The stitching is pretty average, too. No insane 22-stitches-per-inch or whatever. Just small enough to not be obvious, and spaced close enough to be secure and still get the job done. In fact, on non-stress bearing seams like where the panels are joined, the stitches are fairly fast and spaced further apart. Clearly sewn by someone competent and confident, but not anal retentive.
And check out that teeny tiny selvedge! It’s about 1/8″ wide.
Tomorrow I’m going back and will fill in the gaps with more photos and notes and whatnot. I may even beg to see some other items in the collection, if Dr Lambert can be prevailed. Also, I wish I’d gotten a photo of his rather chubby Scottie dog… I was too distracted by the box of chemise sitting on the table when she trundled through. I love critters!
Thank you so much to everyone who contributed to helping me offset the cost of this trip. I hope it ends up being as worth it to you as it is to me!
(Appologies if the layout is being weird. I’m doing this on my iPad and it’s not exactly going smoothly)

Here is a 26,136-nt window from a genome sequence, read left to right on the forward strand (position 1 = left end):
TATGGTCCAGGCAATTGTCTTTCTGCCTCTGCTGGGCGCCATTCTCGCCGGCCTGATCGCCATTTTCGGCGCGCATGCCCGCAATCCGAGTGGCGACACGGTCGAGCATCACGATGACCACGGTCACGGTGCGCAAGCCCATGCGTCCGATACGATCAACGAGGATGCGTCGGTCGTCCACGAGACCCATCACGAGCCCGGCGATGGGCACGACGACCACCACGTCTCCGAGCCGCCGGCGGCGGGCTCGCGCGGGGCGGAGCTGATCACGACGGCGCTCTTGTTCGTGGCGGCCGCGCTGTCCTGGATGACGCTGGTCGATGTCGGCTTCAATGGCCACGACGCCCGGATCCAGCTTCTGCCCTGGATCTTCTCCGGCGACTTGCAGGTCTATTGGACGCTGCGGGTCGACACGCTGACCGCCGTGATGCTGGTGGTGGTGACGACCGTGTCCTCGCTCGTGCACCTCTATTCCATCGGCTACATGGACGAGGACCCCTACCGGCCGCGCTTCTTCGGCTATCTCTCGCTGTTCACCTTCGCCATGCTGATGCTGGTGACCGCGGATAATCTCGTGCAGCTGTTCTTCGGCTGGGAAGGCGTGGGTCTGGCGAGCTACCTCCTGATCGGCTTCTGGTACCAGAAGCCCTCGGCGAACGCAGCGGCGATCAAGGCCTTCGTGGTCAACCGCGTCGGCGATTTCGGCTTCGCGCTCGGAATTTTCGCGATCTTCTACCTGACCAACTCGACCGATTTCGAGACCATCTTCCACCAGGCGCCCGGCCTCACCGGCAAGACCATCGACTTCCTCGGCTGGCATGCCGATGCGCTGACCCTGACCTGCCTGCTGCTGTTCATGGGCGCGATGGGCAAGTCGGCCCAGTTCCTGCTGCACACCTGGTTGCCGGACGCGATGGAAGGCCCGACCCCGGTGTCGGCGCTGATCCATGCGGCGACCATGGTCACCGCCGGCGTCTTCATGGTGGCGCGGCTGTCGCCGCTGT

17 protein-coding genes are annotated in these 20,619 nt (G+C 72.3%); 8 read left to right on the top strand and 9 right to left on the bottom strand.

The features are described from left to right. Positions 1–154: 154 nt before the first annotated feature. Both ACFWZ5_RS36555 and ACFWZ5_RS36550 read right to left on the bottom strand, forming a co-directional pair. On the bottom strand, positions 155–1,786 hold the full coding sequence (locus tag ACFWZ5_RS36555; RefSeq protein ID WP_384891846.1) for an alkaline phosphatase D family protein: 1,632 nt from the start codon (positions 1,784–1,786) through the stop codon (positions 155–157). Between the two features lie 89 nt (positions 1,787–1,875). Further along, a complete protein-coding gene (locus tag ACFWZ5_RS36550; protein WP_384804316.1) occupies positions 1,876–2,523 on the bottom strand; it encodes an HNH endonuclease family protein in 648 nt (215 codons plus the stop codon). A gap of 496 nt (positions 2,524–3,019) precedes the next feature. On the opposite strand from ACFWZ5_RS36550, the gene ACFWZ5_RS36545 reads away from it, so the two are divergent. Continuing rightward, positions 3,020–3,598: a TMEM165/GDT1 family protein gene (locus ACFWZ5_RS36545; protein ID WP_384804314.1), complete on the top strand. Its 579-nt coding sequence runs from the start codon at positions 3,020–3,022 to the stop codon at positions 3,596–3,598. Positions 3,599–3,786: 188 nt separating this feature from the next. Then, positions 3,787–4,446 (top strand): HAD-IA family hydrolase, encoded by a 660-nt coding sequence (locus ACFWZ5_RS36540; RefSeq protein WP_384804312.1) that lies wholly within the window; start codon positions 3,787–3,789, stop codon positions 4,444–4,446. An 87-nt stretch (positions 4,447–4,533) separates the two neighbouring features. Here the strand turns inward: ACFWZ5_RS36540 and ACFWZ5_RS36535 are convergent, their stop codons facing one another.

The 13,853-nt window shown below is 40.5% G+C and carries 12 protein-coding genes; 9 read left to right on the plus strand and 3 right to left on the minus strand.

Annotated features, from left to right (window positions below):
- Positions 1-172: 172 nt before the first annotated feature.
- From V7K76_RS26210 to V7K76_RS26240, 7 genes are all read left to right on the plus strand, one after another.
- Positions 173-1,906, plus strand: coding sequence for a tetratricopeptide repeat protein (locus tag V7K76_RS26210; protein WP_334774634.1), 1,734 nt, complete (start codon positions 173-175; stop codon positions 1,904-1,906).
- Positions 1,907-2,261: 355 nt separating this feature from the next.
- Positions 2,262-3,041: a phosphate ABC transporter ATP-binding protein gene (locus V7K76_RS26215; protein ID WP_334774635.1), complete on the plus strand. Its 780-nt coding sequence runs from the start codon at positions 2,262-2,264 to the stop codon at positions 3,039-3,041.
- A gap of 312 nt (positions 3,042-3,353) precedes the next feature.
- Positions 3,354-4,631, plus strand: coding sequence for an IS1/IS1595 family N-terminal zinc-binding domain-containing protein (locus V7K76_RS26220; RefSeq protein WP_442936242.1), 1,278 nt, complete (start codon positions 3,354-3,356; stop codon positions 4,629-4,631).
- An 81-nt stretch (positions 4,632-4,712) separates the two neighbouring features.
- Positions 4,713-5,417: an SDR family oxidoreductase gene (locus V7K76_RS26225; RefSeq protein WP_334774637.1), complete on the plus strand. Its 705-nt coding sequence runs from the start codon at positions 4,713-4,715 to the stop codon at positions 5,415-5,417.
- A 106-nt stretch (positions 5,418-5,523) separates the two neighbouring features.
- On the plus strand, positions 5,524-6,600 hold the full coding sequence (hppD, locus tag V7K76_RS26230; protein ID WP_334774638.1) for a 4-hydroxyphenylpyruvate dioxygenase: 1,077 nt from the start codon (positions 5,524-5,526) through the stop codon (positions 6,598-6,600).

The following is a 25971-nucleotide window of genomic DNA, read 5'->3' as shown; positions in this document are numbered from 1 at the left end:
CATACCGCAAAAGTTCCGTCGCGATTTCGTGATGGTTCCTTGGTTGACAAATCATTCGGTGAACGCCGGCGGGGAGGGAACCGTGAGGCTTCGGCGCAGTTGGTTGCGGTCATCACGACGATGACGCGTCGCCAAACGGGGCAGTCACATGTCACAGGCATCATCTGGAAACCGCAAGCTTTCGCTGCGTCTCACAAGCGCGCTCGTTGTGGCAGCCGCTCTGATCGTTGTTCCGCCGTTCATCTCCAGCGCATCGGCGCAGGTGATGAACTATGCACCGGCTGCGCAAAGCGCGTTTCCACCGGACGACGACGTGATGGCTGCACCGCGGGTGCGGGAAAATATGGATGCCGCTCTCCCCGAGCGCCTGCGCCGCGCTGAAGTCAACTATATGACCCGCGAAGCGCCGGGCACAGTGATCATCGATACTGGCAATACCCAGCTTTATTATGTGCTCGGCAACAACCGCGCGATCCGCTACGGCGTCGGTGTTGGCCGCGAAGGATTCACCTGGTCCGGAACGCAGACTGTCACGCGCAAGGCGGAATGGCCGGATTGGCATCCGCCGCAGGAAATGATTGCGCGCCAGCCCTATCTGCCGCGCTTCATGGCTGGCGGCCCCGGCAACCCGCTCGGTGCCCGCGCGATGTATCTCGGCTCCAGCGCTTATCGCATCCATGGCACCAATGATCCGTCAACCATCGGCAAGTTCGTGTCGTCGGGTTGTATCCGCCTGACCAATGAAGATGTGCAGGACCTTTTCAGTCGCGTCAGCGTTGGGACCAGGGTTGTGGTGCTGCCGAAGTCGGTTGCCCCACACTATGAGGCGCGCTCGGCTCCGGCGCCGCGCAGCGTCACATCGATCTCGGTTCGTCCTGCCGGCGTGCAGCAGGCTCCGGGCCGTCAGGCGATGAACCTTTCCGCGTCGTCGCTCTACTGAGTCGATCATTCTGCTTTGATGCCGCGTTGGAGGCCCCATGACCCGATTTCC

If you had asked me at 10 p.m. on May 11 if I thought I’d be sitting here in a hotel in Manchester typing this up, I would have said no way in hell. The reason for that would be because I was sitting in a Boeing 747 with 360-some odd highly irritated people because our plane had been towed back to gate some 4.5 hours earlier due initially to mechanical issues. Some two hours after our designated flight time, the mechanical issue had been fixed (but not before a lot of back and forth between the ground crew at SFO and the engineers in London, and a part that apparently had to be brought in to replace the broken part, and for all anyone knew, could have been flown from Seattle in the time it took for it to get to us). Then, as a cheer of relief erupted, there was another inexplicablly long amount of time where we continued not to move before the captain came back on the intercom and said we were being delayed because the food on our plane had sat on the plane for too long and had to be replaced before he would be legally allowed to take off. Except that didn’t happen for another THREE HOURS, because SFO has its head firmly up its ass and couldn’t apparently get any food to us, although it successfully got food OFF the plane.
By now we had spent aproximately 50% of our scheduled flight on the ground, unfed, and before anyone asks about alcohol, we weren’t allowed that either because apparently allowing people trapped on a plane for hours on end to have alcohol has gone badly in the past, so the TSA made a regulation about that as well. We did get water, though. And a breakfast sandwich which seemed to have been made in the Pleistocene, judging by its petrification. So, technically we did get fed, I suppose.